Deputy CJ Mwilu respite as court halts graft prosecution

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Deputy CJ Philomena Mwilu in court
Deputy CJ Philomena Mwilu

Deputy Chief Justice Philomena Mwilu has received reprieve after a five-judge bench quashed prosecution against her. The Deputy Chief Justice, who was arrested on August 28th last year at the premises of the Supreme Court and presented to court over graft charges had obtained orders stopping the case after filing a case at the High Court, pending a petition. The counts she faced included abuse of office, obtaining the execution of security by false pretence, failure to pay taxes among others.

The decision on Friday by the judges-Hellen Omondi, Francis Tuiyot, Mumbi Ngugi, William Musyoka, Chacha Mwita-to stop prosecution against her was on the basis that the Director of Criminal Investigations (DCI) illegally obtained evidence against her by gaining access to her accounts with IBL through the use of a court order that had no bearing on her accounts, “And having found that that the DCI misinterpreted facts and misused the court order, we have come to the conclusion that the prosecution against the petitioner cannot proceed,” said Justice Omondi.

The judges ruled that the manner the evidence was obtained was detrimental to the administration of justice. Mwilu’s lawyers who included James Orengo and Okongo Omogeni had questioned the arrest and reason behind her prosecution, and the DPP’s role in the case. However, the judges said there was no violation of the Constitution with respect to the decision to prosecute Mwilu and that there was a factual and legal basis for initiation of charges against her in respect to two counts only.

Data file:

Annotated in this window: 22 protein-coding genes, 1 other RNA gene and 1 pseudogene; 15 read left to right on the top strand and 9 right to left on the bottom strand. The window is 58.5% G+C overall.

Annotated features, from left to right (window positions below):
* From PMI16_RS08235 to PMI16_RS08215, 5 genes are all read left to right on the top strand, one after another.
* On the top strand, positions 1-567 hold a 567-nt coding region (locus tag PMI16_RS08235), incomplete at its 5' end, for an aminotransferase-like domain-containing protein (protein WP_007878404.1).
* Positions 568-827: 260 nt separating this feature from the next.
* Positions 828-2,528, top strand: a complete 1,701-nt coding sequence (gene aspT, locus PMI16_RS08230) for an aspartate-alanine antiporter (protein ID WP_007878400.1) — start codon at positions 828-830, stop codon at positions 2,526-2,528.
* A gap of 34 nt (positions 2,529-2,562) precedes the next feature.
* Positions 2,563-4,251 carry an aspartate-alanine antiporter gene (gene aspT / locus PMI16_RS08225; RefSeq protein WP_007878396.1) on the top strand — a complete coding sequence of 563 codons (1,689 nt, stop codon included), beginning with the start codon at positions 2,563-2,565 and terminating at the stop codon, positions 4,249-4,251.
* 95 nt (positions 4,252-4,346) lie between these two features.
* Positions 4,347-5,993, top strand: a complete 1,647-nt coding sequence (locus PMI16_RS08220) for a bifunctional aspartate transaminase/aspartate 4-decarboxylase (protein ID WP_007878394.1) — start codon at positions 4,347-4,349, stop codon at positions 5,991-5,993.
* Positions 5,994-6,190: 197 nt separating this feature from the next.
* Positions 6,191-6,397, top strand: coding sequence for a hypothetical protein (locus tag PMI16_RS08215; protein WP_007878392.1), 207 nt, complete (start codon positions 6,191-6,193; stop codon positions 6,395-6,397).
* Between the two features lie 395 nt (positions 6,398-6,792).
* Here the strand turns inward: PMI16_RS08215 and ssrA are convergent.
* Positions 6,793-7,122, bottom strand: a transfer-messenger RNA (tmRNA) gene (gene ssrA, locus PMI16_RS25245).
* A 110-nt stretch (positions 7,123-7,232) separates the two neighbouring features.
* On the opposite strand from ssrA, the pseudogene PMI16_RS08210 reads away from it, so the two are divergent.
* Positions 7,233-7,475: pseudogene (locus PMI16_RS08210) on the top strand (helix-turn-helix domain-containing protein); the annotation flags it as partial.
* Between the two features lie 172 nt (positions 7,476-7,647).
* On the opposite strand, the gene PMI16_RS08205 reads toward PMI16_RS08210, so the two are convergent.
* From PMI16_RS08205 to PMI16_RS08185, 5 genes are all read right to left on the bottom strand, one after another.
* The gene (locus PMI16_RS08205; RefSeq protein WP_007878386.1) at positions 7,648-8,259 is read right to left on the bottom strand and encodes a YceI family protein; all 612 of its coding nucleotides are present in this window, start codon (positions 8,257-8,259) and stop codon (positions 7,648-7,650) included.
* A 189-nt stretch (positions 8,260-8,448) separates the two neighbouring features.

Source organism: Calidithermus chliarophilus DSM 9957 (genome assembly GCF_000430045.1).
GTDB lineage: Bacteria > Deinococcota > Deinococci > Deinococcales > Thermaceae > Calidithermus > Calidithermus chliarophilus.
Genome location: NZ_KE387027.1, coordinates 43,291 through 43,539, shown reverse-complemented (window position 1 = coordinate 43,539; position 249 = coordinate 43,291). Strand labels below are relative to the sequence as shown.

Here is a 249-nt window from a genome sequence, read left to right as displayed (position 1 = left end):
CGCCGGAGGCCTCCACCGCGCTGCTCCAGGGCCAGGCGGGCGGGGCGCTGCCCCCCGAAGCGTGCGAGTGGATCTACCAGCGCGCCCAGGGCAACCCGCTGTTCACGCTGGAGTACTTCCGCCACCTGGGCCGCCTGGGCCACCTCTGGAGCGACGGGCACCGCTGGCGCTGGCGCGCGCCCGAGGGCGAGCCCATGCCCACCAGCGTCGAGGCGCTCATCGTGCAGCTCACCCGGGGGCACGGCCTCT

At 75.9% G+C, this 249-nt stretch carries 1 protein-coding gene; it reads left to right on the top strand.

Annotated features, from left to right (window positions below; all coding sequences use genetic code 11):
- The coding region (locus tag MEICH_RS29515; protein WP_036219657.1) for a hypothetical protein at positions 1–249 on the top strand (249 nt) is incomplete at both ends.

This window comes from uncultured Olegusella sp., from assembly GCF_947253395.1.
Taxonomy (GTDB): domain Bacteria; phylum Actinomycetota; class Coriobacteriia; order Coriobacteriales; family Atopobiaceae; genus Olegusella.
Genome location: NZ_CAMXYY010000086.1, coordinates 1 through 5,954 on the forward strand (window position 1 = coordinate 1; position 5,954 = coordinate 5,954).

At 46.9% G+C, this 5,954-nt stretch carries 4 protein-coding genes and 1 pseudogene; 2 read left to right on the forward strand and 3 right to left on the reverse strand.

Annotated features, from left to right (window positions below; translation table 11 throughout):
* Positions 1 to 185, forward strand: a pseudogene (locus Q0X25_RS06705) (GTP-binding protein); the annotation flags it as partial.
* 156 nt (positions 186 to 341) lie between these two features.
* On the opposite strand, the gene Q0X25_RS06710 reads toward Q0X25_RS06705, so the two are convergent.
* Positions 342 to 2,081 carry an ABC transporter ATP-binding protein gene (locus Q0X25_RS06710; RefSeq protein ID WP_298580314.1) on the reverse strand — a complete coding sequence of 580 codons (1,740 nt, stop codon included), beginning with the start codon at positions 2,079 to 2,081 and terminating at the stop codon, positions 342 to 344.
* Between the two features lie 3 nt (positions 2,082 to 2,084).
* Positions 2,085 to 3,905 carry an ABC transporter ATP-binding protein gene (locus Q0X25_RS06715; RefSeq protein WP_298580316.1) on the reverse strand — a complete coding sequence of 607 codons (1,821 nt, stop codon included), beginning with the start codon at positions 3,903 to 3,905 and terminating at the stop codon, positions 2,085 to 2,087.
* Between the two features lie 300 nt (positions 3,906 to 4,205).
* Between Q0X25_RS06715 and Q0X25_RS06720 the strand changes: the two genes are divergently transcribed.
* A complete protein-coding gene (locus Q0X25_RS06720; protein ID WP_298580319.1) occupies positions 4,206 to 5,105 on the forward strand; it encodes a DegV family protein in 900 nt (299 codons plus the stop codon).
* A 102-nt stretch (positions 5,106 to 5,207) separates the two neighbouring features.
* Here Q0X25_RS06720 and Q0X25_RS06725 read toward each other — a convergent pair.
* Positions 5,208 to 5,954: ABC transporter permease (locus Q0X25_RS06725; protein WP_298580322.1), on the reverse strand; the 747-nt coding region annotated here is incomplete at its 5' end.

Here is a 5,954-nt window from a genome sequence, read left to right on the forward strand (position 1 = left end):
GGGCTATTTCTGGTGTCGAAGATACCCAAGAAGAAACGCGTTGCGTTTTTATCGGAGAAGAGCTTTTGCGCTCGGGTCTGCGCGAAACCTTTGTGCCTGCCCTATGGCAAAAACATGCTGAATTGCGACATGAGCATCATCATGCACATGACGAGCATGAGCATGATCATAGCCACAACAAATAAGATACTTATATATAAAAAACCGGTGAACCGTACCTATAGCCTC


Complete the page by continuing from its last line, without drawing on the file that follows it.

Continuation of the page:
They noted that the charges were not defective due to a lack of a complainant, “The Republic through the National Police Service is a proper complainant,” said Justice Omondi. There were issues with the media coverage during her arrest and during her arraignment in court, but the judges said it didn’t interfere with the case, “The media coverage of the investigations, arrest and intended prosecution didn’t affect the petitioner’s right to a fair trial or infringe her right to dignity.”

The decision of the DPP to prosecute her was also not taken in contravention to the Constitution, and the judges pointed out that judicial immunity doesn’t shield a judicial officer from criminal proceedings. Furthermore, the judges said that while the DCI is not precluded from investigating criminal misconduct of judges there is a specific constitutional and legal framework for dealing with misconduct and removal of judges and some are to be referred to the JSC, “Cases of misconduct with a criminal element committed in the course of official judicial functions or which are so inextricably connected with the office or status of a judge shall be referred to the JSC in the first instance.”